10. During the two years since Operation Protective Edge collaboration has strengthened between the Izz al-Din Qassam Brigades and the ISIS branch in the Sinai Peninsula (Sinai Province of the Islamic State): ISIS has smuggled weapons from Libya and Sudan to the Gaza Strip, while Hamas has helped Sinai Province manufacture weapons, hospitalized its wounded operatives in the Gaza Strip and provides communications and uniforms for Sinai Province operatives. On the other hand, Hamas security forces oppress ISIS-affiliated Salafi jihadist networks in the Gaza Strip that challenge its governance. The collaboration between Hamas and ISIS in the Sinai Peninsula increases the terrorist threat to Israel from the Egyptian border both routinely and whenever the security situation deteriorates.
11. This study consists of the Overview and two Appendices:
a. Appendix 1: The security situation along the Israel-Gaza border in the two years since Operation Protective Edge
1) Rocket fire originating in the Gaza Strip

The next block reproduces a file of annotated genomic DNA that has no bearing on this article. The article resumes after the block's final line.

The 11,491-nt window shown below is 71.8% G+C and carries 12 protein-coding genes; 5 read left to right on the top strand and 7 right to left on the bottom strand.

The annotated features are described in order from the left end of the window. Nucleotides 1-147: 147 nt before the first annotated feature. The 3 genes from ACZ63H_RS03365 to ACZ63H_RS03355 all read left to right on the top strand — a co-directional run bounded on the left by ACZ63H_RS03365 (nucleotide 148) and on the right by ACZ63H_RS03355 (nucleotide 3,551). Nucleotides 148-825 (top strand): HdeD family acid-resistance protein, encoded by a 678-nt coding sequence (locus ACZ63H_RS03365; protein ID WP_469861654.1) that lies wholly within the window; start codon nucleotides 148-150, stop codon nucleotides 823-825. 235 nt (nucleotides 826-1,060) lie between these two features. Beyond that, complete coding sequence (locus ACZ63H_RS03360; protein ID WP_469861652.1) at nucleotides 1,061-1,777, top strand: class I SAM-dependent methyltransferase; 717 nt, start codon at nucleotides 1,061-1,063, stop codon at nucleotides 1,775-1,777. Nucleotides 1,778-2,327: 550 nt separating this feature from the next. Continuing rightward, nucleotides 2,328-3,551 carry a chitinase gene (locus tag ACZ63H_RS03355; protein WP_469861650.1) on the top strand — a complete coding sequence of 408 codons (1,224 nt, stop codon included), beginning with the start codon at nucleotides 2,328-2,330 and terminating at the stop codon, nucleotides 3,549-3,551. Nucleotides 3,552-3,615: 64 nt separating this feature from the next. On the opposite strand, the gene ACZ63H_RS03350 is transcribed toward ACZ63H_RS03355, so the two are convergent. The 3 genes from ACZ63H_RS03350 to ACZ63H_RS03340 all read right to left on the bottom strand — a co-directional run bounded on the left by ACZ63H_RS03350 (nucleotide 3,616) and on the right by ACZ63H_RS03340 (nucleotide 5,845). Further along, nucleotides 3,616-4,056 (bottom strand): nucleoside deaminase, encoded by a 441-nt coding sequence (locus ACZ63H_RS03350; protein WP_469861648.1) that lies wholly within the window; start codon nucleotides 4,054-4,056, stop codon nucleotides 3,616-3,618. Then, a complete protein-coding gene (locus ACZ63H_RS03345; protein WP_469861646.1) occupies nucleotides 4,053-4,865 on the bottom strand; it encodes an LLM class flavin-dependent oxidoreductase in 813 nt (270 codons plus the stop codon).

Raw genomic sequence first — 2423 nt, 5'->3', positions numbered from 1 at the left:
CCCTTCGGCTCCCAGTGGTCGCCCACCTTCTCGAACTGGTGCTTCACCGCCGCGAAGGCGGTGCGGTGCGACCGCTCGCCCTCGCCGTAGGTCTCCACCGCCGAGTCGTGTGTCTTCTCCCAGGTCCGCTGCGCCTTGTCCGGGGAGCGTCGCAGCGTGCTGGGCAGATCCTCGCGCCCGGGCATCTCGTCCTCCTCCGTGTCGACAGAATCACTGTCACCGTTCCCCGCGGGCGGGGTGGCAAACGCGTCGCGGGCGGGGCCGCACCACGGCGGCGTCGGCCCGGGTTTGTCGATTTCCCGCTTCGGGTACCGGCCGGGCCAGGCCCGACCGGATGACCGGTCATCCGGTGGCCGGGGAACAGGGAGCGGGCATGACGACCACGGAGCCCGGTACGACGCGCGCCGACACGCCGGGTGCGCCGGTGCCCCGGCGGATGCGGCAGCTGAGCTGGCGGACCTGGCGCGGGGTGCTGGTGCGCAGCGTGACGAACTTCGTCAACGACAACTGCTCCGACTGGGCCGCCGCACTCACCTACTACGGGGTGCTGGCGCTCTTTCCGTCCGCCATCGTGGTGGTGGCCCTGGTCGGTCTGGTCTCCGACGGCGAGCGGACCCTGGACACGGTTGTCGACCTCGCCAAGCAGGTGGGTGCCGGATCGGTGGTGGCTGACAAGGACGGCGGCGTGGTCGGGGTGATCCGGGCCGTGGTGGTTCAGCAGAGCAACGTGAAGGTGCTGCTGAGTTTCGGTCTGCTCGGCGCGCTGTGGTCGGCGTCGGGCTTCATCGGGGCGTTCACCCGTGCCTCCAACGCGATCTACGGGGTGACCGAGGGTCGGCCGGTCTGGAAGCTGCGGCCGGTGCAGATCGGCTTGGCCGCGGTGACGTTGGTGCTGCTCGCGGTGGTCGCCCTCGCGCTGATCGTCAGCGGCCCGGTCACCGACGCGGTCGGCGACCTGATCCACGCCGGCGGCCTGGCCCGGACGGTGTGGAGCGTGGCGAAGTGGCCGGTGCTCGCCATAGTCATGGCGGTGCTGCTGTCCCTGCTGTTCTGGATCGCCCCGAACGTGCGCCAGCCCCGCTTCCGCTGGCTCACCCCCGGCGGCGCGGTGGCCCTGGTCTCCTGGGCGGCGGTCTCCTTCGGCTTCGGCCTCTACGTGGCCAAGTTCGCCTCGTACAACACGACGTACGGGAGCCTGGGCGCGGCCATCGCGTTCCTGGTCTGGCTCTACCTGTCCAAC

2) Incidents along the border: mortar shell fire, light arms fire, IEDs
3) Palestinian riots and clashes with the IDF near the border security fence
4) Attempts of Gazans to infiltrate into Israel
5) Handling from the Gaza Strip of terrorist activity in Judea, Samaria and Israel
b. Appendix 2: Rehabilitating the military capabilities of Hamas and the other terrorist organizations
1) Strategic priority given to rehabilitating military capabilities at the expense of civilian needs
2) Replenishing the stocks of weapons and ammunition
3) Reconstructing the tunnel system
4) Strengthening the naval forces
5) Intensive training conducted by Hamas, the various other terrorist organizations, and the security forces operating in the Gaza Strip
6) Increased Hamas military presence along the border with Israel
7) Smuggling weapons and ammunition into the Gaza Strip through the crossings with Israel and by sea
On June 12, 2014 three Israeli youths from Gush Etzion were abducted and murdered by a Hamas terrorist squad from the Hebron region. The murder caused a series of events: the IDF conducted an intensive search for the boys and detained Hamas operatives in Judea and Samaria. In response rocket fire from the Gaza Strip was increased and an attempt was made to carry out a showcase attacks using a tunnel under the border in the Kerem Shalom region (southern Gaza Strip).
For further information, see the March 20, 2016 bulleting " Hamas as a Supporter of Anti-Egyptian Terrorism: Hamas-Egyptian relations deteriorated following the Egyptian accusation of Hamas involvement in the 2015 assassination of the Egyptian attorney general," http://www.terrorism-info.org.il/en/article/20976.